The Power of Ginger by Dr. Stephen Sinatra

Ginger is a potent blood thinner, which means it’s good for you if you want to take extra steps to prevent blood clots. Ginger is also a handy natural anti-emetic agent, which means it’s good for dealing with nausea. I used to always bring it along when my kids were younger and we went fishing out on the ocean because it’s great for motion sickness. I’d just cut up pieces of fresh ginger root and boil them. Clinically, ginger is a great aide for treating the nausea that accompanies certain types of heart attacks–usually those involving the inferior wall of the left ventricle (the part of the heart that is fed by the right coronary artery). During a heart attack , the weakened heart struggles to maintain blood pressure . Stress hormones spike, and patients experience dread, anxiety, and fear–all of which stirs up severe nausea in about half the cases. I routinely prescribe ginger tea whenever I work in the coronary care unit at my hospital. Patients who are administered codeine or morphine can also develop nausea. Ginger tea generally helps in those cases as well. If you are dealing with cardiovascular problems and want the benefit of ginger, I encourage you to drink commercial organic ginger tea or make your own from ginger root. Chop the root into small pieces and boil for about five minutes. You can add it to your cardiovascular nutrition program by slicing or grating it to spice up any dish. Just a little ginger goes a long way toward ensuring your control over your health.”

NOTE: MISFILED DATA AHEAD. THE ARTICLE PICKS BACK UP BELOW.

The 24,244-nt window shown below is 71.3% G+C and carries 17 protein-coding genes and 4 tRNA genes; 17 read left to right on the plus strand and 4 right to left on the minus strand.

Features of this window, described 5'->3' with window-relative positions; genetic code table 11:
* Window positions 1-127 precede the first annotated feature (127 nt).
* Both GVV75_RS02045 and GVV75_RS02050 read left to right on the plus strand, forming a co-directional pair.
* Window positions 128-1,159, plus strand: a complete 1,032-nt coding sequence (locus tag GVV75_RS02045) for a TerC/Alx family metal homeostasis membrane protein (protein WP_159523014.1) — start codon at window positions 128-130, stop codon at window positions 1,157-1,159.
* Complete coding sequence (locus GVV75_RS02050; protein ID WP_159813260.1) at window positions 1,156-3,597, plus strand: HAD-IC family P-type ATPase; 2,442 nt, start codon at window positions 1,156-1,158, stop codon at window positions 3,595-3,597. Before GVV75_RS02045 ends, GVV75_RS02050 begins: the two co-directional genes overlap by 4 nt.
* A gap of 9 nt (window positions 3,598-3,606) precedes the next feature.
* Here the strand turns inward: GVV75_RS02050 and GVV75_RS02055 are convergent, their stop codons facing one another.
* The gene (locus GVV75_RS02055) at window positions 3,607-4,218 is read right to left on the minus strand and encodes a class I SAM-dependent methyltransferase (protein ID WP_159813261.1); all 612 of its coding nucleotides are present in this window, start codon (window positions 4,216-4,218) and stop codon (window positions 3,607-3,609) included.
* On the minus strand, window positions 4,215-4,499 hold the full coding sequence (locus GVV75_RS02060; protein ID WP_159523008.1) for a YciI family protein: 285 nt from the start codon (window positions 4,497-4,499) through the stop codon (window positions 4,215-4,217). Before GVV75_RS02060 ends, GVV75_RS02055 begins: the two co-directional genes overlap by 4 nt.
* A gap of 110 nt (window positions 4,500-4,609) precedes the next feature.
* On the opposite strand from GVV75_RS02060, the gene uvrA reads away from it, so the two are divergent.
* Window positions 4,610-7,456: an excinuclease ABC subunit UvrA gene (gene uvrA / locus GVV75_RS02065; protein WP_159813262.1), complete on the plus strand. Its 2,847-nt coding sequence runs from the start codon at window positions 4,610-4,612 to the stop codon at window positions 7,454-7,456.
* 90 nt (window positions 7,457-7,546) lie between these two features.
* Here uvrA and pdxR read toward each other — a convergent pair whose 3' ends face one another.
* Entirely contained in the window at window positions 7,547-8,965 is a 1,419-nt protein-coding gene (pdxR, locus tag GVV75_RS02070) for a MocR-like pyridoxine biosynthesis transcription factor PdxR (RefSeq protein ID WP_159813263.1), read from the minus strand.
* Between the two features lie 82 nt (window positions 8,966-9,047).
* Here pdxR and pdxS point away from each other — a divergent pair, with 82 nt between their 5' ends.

For more information on cardiovascular nutrition, visit www.drsinatra.com

Or his blog at http://blog.drsinatra.com/blog/dr-sinatra

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by Dr. Stephen Sinatra
Dr. Sinatra began his medical training at Albany Medical College in New York, and graduated in 1972. He was certified by the American Board of Internal Medicine in 1975 after completing medical residencies at Yale New Haven Hospital in New Haven, Connecticut, and St. Francis Hospital in Hartford, Connecticut. Two years later, following a cardiology fellowship at St. Francis, Dr. Sinatra received his certification from the American Board of Cardiovascular Disease. In 1977, Dr. Sinatra became a fellow of the American College of Cardiology, the organization's highest level of recognition.Dr. Sinatra has also studied bioenergetic analysis and anti-aging medicine, receiving certifications from the Massachusetts Society of Bioenergetic Analysis (1992) and the American Board of Anti-Aging Medicine (2000). He also holds the distinction of being a fellow of the American College of Nutrition, having received his board certification in that specialty in 2000. He has been practicing for 35 years. For more info, visit www.drsinatra.com